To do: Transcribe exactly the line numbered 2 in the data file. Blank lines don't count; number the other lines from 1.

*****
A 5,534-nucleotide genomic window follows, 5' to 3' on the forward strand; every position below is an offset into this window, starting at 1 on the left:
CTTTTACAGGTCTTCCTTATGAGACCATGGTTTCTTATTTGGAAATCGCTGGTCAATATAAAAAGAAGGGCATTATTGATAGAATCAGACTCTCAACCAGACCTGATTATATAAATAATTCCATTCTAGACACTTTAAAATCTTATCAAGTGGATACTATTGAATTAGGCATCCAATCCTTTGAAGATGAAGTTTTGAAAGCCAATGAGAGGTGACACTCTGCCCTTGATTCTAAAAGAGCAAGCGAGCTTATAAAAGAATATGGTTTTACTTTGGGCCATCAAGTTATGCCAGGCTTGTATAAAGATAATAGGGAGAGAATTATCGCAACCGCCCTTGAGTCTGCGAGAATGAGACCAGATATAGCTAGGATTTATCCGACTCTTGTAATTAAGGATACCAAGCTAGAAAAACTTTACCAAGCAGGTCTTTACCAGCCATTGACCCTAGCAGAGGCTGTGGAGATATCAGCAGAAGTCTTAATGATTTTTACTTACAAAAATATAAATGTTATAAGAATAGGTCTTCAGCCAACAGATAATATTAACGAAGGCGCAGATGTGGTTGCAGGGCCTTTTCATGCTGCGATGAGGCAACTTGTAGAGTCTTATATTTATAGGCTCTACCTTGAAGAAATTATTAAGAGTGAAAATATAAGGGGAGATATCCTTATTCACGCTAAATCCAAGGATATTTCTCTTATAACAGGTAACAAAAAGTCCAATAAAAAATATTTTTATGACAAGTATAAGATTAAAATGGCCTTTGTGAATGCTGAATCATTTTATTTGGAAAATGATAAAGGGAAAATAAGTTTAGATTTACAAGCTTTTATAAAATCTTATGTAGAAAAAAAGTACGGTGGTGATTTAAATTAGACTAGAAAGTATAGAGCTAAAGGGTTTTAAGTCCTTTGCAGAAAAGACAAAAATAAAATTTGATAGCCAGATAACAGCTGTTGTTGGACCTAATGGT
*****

CTTTTACAGGTCTTCCTTATGAGACCATGGTTTCTTATTTGGAAATCGCTGGTCAATATAAAAAGAAGGGCATTATTGATAGAATCAGACTCTCAACCAGACCTGATTATATAAATAATTCCATTCTAGACACTTTAAAATCTTATCAAGTGGATACTATTGAATTAGGCATCCAATCCTTTGAAGATGAAGTTTTGAAAGCCAATGAGAGGTGACACTCTGCCCTTGATTCTAAAAGAGCAAGCGAGCTTATAAAAGAATATGGTTTTACTTTGGGCCATCAAGTTATGCCAGGCTTGTATAAAGATAATAGGGAGAGAATTATCGCAACCGCCCTTGAGTCTGCGAGAATGAGACCAGATATAGCTAGGATTTATCCGACTCTTGTAATTAAGGATACCAAGCTAGAAAAACTTTACCAAGCAGGTCTTTACCAGCCATTGACCCTAGCAGAGGCTGTGGAGATATCAGCAGAAGTCTTAATGATTTTTACTTACAAAAATATAAATGTTATAAGAATAGGTCTTCAGCCAACAGATAATATTAACGAAGGCGCAGATGTGGTTGCAGGGCCTTTTCATGCTGCGATGAGGCAACTTGTAGAGTCTTATATTTATAGGCTCTACCTTGAAGAAATTATTAAGAGTGAAAATATAAGGGGAGATATCCTTATTCACGCTAAATCCAAGGATATTTCTCTTATAACAGGTAACAAAAAGTCCAATAAAAAATATTTTTATGACAAGTATAAGATTAAAATGGCCTTTGTGAATGCTGAATCATTTTATTTGGAAAATGATAAAGGGAAAATAAGTTTAGATTTACAAGCTTTTATAAAATCTTATGTAGAAAAAAAGTACGGTGGTGATTTAAATTAGACTAGAAAGTATAGAGCTAAAGGGTTTTAAGTCCTTTGCAGAAAAGACAAAAATAAAATTTGATAGCCAGATAACAGCTGTTGTTGGACCTAATGGT